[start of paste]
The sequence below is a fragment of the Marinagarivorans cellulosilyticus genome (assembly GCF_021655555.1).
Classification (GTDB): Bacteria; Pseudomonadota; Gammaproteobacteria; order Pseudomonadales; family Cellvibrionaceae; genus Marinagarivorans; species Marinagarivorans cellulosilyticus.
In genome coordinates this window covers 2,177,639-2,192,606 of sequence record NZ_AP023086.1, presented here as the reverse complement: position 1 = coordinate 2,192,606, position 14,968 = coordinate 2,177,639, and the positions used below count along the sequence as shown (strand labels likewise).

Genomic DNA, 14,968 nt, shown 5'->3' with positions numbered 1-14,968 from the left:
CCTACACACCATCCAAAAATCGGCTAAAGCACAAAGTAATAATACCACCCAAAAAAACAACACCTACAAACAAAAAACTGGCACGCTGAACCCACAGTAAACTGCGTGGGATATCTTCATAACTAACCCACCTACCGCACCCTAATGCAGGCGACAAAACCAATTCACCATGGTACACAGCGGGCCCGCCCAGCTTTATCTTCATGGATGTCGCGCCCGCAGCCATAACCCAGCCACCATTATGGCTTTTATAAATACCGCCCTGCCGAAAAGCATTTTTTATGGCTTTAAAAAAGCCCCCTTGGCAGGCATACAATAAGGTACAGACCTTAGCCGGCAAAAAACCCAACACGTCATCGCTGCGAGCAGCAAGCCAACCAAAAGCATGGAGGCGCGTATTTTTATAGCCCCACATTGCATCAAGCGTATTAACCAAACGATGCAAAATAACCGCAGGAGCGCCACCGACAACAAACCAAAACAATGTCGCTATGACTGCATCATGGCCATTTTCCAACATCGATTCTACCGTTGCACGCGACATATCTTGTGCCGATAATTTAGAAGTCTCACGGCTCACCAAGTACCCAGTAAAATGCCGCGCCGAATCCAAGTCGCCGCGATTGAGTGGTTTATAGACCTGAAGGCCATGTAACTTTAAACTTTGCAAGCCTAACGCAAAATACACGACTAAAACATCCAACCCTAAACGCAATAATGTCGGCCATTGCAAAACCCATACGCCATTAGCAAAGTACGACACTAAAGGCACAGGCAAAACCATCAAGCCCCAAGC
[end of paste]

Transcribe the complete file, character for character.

The sequence below is a fragment of the Marinagarivorans cellulosilyticus genome (assembly GCF_021655555.1).
Classification (GTDB): Bacteria; Pseudomonadota; Gammaproteobacteria; order Pseudomonadales; family Cellvibrionaceae; genus Marinagarivorans; species Marinagarivorans cellulosilyticus.
In genome coordinates this window covers 2,177,639-2,192,606 of sequence record NZ_AP023086.1, presented here as the reverse complement: position 1 = coordinate 2,192,606, position 14,968 = coordinate 2,177,639, and the positions used below count along the sequence as shown (strand labels likewise).

Genomic DNA, 14,968 nt, shown 5'->3' with positions numbered 1-14,968 from the left:
CCTACACACCATCCAAAAATCGGCTAAAGCACAAAGTAATAATACCACCCAAAAAAACAACACCTACAAACAAAAAACTGGCACGCTGAACCCACAGTAAACTGCGTGGGATATCTTCATAACTAACCCACCTACCGCACCCTAATGCAGGCGACAAAACCAATTCACCATGGTACACAGCGGGCCCGCCCAGCTTTATCTTCATGGATGTCGCGCCCGCAGCCATAACCCAGCCACCATTATGGCTTTTATAAATACCGCCCTGCCGAAAAGCATTTTTTATGGCTTTAAAAAAGCCCCCTTGGCAGGCATACAATAAGGTACAGACCTTAGCCGGCAAAAAACCCAACACGTCATCGCTGCGAGCAGCAAGCCAACCAAAAGCATGGAGGCGCGTATTTTTATAGCCCCACATTGCATCAAGCGTATTAACCAAACGATGCAAAATAACCGCAGGAGCGCCACCGACAACAAACCAAAACAATGTCGCTATGACTGCATCATGGCCATTTTCCAACATCGATTCTACCGTTGCACGCGACATATCTTGTGCCGATAATTTAGAAGTCTCACGGCTCACCAAGTACCCAGTAAAATGCCGCGCCGAATCCAAGTCGCCGCGATTGAGTGGTTTATAGACCTGAAGGCCATGTAACTTTAAACTTTGCAAGCCTAACGCAAAATACACGACTAAAACATCCAACCCTAAACGCAATAATGTCGGCCATTGCAAAACCCATACGCCATTAGCAAAGTACGACACTAAAGGCACAGGCAAAACCATCAAGCCCCAAGC